Businesses today are moving and reacting to their environments far more quickly than ever before. While this increased speed has led to tremendous gains in the ability of businesses to take advantage of new opportunities, it has also created a work force that is increasingly confused, disenfranchised, and out of touch with their own fundamental values and those of their co-workers and the organizations they work for.

What is needed in business today is a new perspective, one that draws from the world's collective and ancient wisdom to get to the most basic and important of human values--compassion, trust, empathy, forgiveness, understanding, and love--the values that come from the heart, not from the head. Here are seven ways to do just that.

1. Seek the organization's true vision and mission

If you don't know where you're going, any road will take you there. Every organization has its own unique culture, made up of its mores, its attitudes, its history, and its collective consciousness. The heart-centered leader is a master of divining an organization's culture, and then perceiving a true vision of what paths the organization and its members should take to achieve its mission, and to situate the organization's work in the larger, big-story purpose of planetary consciousness. As Xerox Parc guru John Seely Brown once put it, "The job of leadership today is not just to make money. It's to make meaning." Vision and mission bring meaning to the heart-centered organization.

2. Listen with your heart (not just your head)

Business is built on a foundation of strong relationships--both inside and outside the organization. Two-way communication within an organization--opening up a true dialogue with colleagues--is critical. Worker accessibility to top management is more common today than ever before. The best leaders encourage an open flow of ideas throughout the organization and break down the walls that separate employees from one another whenever and wherever they find them.

3. Encourage heartfelt employee participation

No one of us is as smart as all of us--every employee is a source of unlimited ideas on how to improve his or her organization's products, work processes, and systems. Most employees simply need to be invited to participate, and then positively reinforced when they do so. However, employee participation works only in an environment of complete and unconditional trust. In such an environment, workers will dedicate 110 percent of themselves to their jobs and to those with whom they work. You can encourage employee participation at work by building bridges of trust with co-workers, managers, and customers.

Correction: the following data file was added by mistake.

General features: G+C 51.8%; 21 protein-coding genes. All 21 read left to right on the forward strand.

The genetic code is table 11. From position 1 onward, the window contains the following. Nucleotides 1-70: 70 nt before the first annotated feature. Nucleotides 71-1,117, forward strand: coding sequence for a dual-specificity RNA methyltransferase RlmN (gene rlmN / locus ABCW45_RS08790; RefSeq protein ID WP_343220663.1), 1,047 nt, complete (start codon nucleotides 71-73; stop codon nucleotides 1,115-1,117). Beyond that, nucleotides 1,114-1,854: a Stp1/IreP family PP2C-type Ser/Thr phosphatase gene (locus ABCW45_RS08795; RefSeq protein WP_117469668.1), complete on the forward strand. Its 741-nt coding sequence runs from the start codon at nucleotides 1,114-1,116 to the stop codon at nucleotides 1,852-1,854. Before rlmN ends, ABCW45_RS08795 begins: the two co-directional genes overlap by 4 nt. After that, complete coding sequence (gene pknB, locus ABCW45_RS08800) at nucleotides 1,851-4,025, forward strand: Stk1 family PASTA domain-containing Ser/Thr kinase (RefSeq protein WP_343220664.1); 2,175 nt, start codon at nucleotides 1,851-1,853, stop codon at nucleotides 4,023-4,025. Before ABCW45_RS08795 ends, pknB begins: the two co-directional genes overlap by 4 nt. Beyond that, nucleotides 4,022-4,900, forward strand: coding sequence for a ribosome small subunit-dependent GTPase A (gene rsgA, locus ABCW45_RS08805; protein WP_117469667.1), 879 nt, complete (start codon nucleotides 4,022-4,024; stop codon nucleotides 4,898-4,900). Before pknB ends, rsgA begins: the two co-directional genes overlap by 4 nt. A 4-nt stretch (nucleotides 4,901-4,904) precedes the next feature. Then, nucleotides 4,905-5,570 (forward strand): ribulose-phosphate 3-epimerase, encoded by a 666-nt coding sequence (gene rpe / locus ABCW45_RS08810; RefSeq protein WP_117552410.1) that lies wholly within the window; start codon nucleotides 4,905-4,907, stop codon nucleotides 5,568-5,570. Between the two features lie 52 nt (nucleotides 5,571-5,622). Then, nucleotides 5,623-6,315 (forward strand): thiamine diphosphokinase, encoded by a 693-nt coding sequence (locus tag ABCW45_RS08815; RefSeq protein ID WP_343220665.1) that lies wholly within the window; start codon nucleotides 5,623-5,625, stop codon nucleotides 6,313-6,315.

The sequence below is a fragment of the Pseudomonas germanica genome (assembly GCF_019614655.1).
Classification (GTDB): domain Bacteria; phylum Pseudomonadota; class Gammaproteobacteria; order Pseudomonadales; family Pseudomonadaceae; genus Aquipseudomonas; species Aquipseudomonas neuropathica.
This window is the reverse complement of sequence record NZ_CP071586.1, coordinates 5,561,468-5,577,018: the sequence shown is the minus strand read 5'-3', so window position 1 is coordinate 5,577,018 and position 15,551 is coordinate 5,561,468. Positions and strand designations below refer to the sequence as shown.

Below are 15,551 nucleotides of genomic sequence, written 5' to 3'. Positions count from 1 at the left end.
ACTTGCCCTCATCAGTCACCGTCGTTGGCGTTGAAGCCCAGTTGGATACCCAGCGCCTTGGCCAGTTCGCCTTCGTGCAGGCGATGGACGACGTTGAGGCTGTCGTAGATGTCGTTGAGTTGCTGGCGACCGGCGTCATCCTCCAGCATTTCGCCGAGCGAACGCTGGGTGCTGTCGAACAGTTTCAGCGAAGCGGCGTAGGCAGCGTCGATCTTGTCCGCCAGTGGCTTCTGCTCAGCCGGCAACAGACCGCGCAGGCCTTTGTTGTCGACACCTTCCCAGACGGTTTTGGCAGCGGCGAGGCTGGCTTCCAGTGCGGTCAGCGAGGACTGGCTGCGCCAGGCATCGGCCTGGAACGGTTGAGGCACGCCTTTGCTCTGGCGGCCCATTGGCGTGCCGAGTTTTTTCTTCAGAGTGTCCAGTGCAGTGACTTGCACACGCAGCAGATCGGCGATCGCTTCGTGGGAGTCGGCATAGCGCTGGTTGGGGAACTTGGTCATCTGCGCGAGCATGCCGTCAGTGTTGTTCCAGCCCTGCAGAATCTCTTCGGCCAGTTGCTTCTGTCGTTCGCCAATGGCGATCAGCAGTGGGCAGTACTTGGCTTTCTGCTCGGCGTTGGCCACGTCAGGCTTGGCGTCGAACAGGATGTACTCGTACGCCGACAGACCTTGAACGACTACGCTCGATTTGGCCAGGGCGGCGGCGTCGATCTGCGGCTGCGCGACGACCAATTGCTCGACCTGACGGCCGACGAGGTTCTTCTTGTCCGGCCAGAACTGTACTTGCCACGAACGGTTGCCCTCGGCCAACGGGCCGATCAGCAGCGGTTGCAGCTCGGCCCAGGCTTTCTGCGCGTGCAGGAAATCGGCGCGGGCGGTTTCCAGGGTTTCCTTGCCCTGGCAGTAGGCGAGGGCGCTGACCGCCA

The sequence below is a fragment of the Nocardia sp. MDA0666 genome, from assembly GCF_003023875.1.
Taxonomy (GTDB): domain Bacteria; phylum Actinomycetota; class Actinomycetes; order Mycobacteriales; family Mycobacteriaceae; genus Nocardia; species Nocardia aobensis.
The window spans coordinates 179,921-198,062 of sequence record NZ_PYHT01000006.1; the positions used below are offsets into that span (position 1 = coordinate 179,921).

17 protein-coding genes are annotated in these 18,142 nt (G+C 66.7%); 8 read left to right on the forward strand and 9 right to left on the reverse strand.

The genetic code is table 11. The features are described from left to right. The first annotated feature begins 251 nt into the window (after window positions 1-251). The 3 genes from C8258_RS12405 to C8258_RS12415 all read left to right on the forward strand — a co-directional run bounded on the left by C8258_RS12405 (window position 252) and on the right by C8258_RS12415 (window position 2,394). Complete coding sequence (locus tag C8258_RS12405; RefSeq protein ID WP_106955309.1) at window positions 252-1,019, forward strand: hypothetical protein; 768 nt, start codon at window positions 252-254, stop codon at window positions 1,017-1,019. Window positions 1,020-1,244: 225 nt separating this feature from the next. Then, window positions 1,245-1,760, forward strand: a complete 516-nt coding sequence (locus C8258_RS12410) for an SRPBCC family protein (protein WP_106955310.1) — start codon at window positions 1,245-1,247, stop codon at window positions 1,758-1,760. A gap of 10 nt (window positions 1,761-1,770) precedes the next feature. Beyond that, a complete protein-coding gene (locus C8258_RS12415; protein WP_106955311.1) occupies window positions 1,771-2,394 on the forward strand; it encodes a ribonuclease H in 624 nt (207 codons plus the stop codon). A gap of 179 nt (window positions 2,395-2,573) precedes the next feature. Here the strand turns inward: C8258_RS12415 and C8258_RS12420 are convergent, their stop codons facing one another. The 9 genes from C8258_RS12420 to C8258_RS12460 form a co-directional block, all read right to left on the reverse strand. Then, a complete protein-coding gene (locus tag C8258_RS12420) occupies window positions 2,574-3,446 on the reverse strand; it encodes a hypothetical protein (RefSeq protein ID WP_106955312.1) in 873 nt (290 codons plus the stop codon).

4. Create opportunities for balance

In the past, companies demanded--and got--the best part of their employees' lives. Today, the people who run today's best organizations have learned that helping workers balance their lives on the job and off results in a healthy environment with less stress, much higher productivity, and much lower employee turnover.

5. Share the wealth

Former labor secretary Robert Reich provides three compelling reasons for organizations to share the wealth with their employees. First, the real competition is over talent. Second, if you want to attract and keep talent, you have to pay for it. And third, if you want talent to work for your organization with the enthusiasm that comes with ownership, then you have to trade equity for it. These days, money does more than just pay the bills. It creates organizational glue.

6. Have more fun

Employees who have fun at work are happy employees. And happy employees are more productive employees. Not only that, but fun restores immunity, elevates endorphins, and reduces diseases and work absences. At the Sprint small business sales division in Kansas City, Missouri, manager Nancy Deibler found an almost unlimited number of ways to make work fun for her staff of 150 telemarketers. Afternoon bowling outings, baseball games, cookouts, goofy hats, impromptu karaoke contests, and mock casinos are just a few examples.

7. Change the organization--and the world--one person at a time

When you lead with your heart, others are sure to be touched--both inside and outside the organization. Putting people first is the key to unleashing the full power and creativity of employee teams, superior customer service, strengthened client relations, and closer and more productive relationships with vendors and suppliers. One person can make all the difference in the world! So, whether it's at work, at home, or in any other part of our the world around us, we can reawaken our hearts--and the hearts of those around us--by putting people first in all that we do. Try it, and see what happens!

Published on: Dec 18, 2014
The opinions expressed here by Inc.com columnists are their own, not those of Inc.com.